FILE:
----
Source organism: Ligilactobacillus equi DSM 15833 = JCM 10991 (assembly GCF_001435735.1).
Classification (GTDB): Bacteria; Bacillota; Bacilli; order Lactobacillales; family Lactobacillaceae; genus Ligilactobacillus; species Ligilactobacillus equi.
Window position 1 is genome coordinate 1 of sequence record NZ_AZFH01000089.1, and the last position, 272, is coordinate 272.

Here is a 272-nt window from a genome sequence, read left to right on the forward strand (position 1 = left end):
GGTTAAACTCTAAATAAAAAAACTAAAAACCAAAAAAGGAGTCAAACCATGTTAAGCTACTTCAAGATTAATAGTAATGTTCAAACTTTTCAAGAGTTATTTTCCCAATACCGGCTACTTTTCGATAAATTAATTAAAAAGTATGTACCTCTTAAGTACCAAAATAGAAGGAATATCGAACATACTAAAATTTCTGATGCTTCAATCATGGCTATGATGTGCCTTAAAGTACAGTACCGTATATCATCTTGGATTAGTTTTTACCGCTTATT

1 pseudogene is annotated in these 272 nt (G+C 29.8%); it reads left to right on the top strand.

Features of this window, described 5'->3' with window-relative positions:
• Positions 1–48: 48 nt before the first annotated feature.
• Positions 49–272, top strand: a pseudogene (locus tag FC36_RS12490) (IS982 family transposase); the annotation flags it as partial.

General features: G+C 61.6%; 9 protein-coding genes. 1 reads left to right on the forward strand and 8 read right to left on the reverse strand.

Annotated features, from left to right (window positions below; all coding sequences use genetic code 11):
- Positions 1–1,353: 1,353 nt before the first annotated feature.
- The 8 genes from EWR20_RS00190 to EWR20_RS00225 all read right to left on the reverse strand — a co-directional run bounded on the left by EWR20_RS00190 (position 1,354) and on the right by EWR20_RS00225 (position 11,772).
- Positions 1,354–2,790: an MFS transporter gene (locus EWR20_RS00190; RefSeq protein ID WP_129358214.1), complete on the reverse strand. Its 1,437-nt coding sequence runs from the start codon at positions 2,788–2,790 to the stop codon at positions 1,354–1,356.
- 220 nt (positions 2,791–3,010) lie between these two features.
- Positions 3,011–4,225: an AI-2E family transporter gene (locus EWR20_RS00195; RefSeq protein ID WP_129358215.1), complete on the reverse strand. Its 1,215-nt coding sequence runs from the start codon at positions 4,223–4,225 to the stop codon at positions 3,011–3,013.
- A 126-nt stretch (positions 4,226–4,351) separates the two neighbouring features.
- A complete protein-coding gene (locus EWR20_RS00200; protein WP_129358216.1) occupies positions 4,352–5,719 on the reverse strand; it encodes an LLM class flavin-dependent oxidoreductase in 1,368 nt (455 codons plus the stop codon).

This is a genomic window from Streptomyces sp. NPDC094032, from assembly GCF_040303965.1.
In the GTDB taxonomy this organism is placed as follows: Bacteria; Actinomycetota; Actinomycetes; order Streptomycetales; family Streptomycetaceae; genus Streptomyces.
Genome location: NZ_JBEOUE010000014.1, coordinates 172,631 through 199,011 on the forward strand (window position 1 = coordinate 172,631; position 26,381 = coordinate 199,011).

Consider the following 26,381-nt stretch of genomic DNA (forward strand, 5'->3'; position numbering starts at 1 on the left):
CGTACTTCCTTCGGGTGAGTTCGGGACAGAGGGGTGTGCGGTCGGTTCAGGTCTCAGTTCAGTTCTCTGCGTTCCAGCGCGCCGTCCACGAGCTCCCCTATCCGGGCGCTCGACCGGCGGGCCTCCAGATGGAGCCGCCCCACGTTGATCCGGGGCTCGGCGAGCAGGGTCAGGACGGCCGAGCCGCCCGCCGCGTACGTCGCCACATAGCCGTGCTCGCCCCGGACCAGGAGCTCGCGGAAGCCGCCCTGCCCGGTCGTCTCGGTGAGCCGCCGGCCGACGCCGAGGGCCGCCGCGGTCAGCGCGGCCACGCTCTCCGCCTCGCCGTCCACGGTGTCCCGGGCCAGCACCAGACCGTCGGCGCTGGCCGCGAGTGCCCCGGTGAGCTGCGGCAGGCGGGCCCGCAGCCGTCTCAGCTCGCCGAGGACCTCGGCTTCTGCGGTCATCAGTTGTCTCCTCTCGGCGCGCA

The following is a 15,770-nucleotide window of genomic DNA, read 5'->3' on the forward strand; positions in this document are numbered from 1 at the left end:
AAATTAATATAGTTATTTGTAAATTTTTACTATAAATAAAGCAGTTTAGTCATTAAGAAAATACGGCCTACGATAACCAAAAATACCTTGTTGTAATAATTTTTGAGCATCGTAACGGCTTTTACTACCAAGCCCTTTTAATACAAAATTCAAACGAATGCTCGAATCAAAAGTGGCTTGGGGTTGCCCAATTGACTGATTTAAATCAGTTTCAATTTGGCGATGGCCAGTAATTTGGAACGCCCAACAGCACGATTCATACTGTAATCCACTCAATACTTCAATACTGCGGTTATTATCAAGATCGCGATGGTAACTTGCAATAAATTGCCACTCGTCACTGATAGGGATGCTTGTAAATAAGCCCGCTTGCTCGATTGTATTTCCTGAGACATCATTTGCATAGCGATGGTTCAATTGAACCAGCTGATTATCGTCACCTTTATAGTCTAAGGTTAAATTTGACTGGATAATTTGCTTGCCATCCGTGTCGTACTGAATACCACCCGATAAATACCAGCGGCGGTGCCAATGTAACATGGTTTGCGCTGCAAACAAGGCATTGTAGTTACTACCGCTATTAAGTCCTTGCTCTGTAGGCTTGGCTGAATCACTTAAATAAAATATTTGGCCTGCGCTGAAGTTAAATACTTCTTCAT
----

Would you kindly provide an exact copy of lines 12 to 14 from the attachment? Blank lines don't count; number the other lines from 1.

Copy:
- Positions 1–1,353: 1,353 nt before the first annotated feature.
- The 8 genes from EWR20_RS00190 to EWR20_RS00225 all read right to left on the reverse strand — a co-directional run bounded on the left by EWR20_RS00190 (position 1,354) and on the right by EWR20_RS00225 (position 11,772).
- Positions 1,354–2,790: an MFS transporter gene (locus EWR20_RS00190; RefSeq protein ID WP_129358214.1), complete on the reverse strand. Its 1,437-nt coding sequence runs from the start codon at positions 2,788–2,790 to the stop codon at positions 1,354–1,356.